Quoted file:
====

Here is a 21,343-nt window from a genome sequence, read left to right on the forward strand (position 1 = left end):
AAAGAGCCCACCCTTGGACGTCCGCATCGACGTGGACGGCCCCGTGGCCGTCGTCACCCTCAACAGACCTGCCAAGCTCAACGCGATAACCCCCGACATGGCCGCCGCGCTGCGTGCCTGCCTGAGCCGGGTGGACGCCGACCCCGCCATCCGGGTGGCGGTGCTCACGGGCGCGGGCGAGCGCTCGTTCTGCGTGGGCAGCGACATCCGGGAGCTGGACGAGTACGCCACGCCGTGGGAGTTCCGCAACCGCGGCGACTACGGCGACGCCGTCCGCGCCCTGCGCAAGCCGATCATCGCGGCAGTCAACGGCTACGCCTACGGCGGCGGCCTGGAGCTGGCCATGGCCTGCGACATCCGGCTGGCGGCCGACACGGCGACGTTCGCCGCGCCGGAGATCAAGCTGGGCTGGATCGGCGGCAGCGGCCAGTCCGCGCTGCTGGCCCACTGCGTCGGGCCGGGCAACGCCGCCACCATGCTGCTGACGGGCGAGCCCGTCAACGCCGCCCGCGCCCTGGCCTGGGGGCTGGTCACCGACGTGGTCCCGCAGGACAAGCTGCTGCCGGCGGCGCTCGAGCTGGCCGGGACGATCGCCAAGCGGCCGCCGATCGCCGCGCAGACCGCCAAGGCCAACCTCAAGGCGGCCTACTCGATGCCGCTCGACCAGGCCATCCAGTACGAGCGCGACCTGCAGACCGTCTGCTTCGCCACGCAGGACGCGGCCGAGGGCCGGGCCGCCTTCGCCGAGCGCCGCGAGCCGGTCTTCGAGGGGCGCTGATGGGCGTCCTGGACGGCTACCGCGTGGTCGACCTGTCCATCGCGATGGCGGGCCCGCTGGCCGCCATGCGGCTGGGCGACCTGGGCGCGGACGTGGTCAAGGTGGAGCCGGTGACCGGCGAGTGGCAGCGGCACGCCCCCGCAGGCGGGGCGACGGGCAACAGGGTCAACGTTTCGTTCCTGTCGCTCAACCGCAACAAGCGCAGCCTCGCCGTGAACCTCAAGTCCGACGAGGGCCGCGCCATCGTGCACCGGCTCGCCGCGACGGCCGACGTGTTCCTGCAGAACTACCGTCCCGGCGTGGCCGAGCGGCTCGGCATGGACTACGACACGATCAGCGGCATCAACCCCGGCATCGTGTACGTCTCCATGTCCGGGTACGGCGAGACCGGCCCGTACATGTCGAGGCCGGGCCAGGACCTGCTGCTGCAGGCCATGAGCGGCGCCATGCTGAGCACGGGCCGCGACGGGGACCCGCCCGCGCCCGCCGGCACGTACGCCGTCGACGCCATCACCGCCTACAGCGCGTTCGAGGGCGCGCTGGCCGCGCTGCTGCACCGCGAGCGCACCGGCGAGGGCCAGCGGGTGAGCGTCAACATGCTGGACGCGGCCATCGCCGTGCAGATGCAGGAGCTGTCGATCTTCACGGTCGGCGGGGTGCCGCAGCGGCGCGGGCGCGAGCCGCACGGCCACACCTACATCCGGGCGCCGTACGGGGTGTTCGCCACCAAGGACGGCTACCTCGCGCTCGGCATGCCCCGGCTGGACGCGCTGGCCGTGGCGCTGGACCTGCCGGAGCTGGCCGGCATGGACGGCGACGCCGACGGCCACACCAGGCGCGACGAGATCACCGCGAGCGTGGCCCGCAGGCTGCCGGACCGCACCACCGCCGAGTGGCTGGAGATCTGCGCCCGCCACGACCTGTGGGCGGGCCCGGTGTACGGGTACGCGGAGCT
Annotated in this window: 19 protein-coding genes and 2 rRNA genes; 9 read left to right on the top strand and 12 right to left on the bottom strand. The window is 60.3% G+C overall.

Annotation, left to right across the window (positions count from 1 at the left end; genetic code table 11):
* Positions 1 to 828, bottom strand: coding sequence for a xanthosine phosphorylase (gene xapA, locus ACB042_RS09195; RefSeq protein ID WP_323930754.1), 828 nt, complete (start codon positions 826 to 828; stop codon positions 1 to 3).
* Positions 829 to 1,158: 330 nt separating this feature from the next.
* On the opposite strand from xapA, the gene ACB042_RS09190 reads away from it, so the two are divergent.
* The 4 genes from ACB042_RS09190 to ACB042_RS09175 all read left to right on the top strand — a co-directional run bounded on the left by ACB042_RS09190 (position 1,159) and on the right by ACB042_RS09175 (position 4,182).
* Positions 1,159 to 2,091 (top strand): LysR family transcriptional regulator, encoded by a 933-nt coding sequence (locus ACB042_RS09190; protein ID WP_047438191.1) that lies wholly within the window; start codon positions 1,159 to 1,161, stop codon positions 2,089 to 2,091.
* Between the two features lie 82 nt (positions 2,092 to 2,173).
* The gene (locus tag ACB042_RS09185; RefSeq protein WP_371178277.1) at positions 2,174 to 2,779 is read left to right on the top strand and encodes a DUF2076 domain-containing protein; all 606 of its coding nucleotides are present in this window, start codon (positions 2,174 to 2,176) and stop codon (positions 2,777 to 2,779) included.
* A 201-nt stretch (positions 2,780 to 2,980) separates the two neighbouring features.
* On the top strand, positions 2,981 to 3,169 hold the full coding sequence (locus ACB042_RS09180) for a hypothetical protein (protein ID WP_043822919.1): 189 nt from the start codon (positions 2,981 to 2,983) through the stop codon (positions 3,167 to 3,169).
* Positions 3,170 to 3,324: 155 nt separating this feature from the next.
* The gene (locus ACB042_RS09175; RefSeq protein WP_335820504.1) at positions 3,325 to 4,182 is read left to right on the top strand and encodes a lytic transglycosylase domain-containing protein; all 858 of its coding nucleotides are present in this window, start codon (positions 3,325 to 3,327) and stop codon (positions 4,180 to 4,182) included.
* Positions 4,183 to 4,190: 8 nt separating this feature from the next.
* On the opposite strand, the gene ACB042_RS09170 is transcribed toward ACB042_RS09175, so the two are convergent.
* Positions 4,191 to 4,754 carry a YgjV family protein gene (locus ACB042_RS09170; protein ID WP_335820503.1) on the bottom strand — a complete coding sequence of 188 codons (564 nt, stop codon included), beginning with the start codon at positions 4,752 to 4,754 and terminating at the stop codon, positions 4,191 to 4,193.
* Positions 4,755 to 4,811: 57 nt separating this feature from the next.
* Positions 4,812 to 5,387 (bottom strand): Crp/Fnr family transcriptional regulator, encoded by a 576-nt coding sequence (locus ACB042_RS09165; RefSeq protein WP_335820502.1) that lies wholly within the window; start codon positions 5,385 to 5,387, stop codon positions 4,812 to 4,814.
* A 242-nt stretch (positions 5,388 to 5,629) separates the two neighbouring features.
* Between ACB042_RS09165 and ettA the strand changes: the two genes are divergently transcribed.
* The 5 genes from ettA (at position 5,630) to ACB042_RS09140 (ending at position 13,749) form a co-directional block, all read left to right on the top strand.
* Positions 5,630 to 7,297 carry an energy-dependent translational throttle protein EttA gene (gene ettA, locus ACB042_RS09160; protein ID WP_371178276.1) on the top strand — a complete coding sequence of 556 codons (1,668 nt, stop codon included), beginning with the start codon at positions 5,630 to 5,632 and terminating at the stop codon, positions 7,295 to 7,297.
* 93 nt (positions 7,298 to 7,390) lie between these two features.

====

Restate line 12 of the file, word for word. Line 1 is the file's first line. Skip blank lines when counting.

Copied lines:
* A 201-nt stretch (positions 2,780 to 2,980) separates the two neighbouring features.